Rock, meet hard place.
June 25, 2014 10:26 AM Subscribe
I have no idea what to do. Eight months ago, I accepted an offer from Job A. Job A is limited in duration. I have a standing offer from Job B, which I am free to accept after Job A ends. Both jobs are in the same field, albeit geographically remote from one another. Sounds great, right? Well, just you wait.
posted by anonymous to Work & Money (21 answers total) 2 users marked this as a favorite
I've just found out - 2.5 months before I'm slated to start at Job A - that Job A requires I go through the security clearance process. (During Job A hiring, this was described merely as a background check.) Based on my research, I have serious doubts about my ability to ultimately be granted a clearance. I absolutely WILL NOT lie during the clearance process.
It is a near-certainty that I will not receive an interim clearance (the preliminary version you receive while the in-depth investigation occurs). I have no idea what will happen at Job A if/when I am denied the interim. As my hiring paperwork said my job was contingent upon a favorable "background check," my guess is that I would be fired.
Being fired from Job A would be horrible not only for professional reasons, but also for personal ones: I am (was?) planning a cross-country move to work in Job A. So, if all of the above occurs, I'll be unemployed and low on cash (not to mention humiliated).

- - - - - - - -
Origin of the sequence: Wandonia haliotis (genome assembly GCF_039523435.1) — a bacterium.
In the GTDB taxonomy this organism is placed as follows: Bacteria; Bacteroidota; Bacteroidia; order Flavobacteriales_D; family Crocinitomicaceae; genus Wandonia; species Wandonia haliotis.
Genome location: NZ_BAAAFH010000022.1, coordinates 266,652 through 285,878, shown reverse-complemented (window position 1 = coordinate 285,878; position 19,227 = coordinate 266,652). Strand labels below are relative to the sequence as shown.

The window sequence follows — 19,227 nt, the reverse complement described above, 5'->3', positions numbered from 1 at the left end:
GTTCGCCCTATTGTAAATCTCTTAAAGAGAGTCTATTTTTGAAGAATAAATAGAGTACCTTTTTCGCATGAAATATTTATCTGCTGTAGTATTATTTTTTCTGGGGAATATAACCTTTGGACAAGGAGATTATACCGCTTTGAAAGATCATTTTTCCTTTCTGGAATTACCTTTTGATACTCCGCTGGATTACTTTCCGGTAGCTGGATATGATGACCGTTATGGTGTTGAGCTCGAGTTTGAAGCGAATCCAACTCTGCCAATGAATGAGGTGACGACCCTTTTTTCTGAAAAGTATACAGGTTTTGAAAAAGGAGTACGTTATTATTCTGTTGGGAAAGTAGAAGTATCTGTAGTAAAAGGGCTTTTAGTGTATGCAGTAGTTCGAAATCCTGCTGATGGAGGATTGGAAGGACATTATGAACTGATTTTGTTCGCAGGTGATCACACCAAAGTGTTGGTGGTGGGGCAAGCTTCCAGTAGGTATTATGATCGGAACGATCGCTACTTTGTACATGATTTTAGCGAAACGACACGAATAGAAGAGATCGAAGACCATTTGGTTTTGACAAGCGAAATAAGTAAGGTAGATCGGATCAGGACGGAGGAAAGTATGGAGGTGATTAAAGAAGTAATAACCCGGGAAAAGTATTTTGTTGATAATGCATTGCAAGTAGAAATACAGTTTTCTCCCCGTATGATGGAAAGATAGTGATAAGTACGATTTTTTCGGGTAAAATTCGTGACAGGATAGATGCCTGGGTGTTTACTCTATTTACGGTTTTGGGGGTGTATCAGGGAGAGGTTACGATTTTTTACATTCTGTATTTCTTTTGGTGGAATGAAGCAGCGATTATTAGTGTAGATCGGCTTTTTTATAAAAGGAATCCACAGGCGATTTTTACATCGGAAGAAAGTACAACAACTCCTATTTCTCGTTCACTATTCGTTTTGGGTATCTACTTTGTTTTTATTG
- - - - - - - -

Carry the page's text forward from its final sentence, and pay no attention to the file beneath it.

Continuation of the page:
If Job A were any other job, I'd renege and call Job B right away. But! It gets worse. The near-unanimous view in my field is that it is terrible, horrible, very-ultra-mega bad form to renege on a job like Job A. And!! Job B knows about Job A; if I call Job B, Job B will definitely ask me what happened with the whole Job A situation.
In sum, my options - both of which will damage my professional reputation - are:
(1) Continue planning my cross-country move for Job A despite the strong likelihood that I will be fired either immediately upon being denied an interim clearance, or, if I am permitted to stay on even after that occurs, upon being conclusively denied a clearance;
(2) Renege on Job A, which would require providing some sort of explanation to Job A regarding the reneging (how would I even go about this?) and providing some sort of explanation to Job B regarding why I am no longer going to Job A (again, how?).
Other potentially relevant facts:
- Job B also requires a major, albeit not cross-country, move;
- Job B pays more;
- Job A is in my preferred market, which is a small market in my already-small field.
What on earth do I do? Any perspective on any part of this is welcomed.